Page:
The New York Times Guide to Alternative Health


Nearly half the American population has at some point consulted a practitioner of complementary medicine — a chiropractor or a specialist in acupuncture, homeopathy, massage therapy, or herbal or Chinese medicine. The amount of money spent on treatments and products in these areas is staggering, yet we still know little about their efficacy.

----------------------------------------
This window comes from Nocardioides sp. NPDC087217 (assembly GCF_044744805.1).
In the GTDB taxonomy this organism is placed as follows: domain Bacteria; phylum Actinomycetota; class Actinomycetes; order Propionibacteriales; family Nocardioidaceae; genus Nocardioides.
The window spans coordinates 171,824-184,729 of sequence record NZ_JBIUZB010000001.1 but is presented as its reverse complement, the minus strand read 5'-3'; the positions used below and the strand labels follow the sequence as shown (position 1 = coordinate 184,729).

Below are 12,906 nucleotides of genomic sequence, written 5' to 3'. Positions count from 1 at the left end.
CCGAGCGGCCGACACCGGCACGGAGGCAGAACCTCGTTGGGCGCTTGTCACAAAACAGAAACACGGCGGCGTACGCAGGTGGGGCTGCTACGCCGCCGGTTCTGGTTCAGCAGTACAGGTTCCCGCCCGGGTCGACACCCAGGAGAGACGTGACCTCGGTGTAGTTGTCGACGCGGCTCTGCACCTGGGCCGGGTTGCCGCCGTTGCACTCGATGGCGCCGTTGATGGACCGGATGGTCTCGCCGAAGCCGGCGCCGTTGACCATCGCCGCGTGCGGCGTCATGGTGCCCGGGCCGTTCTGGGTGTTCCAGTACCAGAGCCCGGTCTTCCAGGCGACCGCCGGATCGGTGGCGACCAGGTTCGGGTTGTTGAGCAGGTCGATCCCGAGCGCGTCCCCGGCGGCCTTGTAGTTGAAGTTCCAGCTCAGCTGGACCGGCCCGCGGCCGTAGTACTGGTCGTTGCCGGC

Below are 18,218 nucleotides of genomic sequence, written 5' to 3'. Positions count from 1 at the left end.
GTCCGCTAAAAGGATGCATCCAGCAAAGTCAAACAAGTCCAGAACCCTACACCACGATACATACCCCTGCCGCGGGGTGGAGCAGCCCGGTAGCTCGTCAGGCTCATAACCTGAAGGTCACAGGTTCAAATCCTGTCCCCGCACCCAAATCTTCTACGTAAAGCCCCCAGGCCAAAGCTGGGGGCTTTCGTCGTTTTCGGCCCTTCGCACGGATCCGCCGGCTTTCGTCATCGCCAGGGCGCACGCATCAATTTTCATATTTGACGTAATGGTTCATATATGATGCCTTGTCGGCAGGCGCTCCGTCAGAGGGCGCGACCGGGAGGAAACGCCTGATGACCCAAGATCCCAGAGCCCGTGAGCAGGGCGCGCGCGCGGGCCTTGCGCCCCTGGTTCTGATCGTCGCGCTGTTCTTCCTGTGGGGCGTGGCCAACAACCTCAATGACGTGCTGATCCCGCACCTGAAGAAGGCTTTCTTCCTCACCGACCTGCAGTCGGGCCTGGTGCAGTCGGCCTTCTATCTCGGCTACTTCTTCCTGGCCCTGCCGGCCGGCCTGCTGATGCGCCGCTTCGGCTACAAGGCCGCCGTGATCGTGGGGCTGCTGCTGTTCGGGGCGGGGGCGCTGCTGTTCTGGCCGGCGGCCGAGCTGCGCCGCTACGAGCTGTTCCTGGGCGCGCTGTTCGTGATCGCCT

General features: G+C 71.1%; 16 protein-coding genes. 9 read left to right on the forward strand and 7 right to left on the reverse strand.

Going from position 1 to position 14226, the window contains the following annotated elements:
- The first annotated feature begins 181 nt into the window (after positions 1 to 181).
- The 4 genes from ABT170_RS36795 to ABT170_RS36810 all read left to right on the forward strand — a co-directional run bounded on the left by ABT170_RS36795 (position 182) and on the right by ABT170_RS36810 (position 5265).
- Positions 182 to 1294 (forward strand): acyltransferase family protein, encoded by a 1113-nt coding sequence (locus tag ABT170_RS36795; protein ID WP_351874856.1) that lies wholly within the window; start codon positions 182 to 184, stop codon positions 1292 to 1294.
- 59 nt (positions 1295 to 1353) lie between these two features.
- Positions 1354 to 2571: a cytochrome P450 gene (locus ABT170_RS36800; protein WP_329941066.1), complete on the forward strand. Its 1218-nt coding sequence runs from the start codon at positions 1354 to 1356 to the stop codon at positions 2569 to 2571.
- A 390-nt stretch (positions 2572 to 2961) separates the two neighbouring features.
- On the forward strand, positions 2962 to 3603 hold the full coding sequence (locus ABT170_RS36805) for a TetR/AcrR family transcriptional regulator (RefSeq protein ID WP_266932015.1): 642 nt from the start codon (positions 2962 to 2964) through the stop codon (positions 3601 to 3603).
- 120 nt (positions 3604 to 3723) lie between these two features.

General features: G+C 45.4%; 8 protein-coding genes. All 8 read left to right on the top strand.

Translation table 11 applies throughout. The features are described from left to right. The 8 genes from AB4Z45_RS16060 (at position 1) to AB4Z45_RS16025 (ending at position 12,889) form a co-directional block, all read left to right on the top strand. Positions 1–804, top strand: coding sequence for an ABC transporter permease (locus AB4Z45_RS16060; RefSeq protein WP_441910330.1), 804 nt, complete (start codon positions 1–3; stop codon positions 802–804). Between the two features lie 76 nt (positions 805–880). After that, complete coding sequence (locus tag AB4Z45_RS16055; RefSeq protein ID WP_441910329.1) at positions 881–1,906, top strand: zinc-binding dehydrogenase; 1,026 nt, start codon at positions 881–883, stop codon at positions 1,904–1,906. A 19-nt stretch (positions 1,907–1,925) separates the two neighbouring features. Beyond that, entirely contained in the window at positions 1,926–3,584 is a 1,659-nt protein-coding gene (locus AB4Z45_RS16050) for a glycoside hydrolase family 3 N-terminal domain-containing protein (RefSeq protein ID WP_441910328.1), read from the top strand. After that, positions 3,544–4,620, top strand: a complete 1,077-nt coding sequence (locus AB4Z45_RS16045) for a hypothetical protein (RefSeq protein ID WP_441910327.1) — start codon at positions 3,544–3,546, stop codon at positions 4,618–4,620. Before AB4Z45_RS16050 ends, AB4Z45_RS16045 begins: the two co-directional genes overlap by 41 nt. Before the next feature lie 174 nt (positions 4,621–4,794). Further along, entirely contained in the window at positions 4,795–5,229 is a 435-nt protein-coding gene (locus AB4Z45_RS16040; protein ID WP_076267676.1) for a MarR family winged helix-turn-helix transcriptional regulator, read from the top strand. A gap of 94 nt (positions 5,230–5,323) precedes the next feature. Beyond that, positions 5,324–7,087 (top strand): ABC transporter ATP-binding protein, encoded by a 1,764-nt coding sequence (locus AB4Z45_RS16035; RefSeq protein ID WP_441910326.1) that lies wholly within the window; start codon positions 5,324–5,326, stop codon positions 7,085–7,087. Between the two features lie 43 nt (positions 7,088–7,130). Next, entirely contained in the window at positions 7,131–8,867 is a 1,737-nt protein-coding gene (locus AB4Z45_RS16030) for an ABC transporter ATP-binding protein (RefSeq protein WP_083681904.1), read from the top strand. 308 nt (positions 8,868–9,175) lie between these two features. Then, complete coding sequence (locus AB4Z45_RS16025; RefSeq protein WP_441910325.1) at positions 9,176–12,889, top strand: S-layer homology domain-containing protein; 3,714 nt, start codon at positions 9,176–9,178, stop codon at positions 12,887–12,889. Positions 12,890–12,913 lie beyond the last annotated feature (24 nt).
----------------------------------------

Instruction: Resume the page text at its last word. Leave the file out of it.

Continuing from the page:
Adhering to the same high standards of investigation used by mainstream medical science, Jane Brody, Denise Grady, and the reporters of The New York Times take a hard look at the products, the research — and the scams. They reveal the facts about unregulated dietary supplements, interactions between herbal and prescription medicines, and the many theories about the power of the mind over physical ailments. They evaluate claims about popular remedies like echinacea, ginkgo, and St. John’s wort, and review the increasing body of scientific data on alternative treatments, including critical government case studies. By Jane E. Brody, Denise Grady, and Reporters of The New York Times. 416 pages – Paperback

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